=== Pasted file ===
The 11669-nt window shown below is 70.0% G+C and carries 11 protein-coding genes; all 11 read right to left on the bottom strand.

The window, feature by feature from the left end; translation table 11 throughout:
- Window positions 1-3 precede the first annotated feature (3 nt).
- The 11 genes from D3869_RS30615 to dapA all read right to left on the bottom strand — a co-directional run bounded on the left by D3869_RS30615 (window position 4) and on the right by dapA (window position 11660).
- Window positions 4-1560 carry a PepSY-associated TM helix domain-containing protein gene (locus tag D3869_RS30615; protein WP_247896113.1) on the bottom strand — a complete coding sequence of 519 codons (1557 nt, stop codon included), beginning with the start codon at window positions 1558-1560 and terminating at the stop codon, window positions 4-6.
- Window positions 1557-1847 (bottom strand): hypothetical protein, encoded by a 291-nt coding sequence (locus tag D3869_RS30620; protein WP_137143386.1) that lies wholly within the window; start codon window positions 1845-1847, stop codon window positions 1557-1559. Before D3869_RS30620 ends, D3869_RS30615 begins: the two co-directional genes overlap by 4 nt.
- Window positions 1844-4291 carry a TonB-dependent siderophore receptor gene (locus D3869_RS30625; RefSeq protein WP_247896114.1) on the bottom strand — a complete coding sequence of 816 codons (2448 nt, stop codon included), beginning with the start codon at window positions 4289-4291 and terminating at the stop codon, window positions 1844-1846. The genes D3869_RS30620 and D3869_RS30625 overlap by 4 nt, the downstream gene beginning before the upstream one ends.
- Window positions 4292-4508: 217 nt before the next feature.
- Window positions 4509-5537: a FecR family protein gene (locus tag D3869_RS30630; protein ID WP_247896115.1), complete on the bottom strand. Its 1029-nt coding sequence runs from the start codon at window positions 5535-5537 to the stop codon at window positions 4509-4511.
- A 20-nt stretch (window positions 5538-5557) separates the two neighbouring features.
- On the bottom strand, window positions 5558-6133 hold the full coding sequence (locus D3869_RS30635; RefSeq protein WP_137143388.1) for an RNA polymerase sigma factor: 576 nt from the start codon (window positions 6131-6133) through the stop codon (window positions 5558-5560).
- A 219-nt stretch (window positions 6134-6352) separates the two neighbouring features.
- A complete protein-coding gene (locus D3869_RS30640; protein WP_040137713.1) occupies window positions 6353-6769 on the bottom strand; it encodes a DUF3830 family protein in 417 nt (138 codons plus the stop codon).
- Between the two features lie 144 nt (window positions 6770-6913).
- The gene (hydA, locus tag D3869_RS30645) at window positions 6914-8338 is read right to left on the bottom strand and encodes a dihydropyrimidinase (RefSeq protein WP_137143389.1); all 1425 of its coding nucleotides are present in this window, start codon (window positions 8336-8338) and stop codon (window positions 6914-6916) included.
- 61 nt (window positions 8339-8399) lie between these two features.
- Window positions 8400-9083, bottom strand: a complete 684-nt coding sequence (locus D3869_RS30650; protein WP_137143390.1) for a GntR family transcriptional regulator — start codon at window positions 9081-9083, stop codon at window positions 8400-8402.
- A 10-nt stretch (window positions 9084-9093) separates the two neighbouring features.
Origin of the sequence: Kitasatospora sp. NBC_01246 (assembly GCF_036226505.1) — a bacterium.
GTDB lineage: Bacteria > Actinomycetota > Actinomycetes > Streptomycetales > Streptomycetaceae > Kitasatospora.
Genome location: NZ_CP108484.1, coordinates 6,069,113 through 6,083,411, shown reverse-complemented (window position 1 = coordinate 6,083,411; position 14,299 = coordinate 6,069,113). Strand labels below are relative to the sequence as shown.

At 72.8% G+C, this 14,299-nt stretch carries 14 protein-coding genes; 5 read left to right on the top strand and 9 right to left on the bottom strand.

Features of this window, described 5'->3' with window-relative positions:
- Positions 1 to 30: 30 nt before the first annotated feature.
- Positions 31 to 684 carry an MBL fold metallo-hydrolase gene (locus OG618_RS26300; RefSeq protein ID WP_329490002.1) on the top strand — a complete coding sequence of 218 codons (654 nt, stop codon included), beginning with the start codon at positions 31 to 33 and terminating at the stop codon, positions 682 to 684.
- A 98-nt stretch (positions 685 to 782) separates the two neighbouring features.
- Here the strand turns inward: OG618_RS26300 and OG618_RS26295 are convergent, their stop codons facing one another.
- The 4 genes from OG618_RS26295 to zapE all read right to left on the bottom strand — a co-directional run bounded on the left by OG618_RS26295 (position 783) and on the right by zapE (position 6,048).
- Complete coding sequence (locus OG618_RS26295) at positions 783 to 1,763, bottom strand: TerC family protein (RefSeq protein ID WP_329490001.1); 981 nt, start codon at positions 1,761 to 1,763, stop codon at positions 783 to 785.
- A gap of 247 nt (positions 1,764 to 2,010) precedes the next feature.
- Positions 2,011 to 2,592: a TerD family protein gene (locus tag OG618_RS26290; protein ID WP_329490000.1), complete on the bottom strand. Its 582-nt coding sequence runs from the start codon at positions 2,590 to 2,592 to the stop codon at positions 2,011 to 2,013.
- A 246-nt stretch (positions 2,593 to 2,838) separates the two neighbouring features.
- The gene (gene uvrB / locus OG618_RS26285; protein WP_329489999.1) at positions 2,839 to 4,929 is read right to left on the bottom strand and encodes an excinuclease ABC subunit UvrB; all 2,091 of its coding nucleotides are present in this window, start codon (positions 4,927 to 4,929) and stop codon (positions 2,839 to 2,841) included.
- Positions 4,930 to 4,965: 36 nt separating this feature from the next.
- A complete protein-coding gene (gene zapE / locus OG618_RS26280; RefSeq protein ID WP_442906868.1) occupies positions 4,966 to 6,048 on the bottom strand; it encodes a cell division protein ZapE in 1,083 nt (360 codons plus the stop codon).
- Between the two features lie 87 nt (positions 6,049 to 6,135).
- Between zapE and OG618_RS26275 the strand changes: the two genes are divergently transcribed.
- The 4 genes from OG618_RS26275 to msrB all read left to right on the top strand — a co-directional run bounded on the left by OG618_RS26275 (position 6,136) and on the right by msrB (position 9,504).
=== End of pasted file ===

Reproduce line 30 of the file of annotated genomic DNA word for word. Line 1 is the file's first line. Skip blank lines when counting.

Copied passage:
- A gap of 247 nt (positions 1,764 to 2,010) precedes the next feature.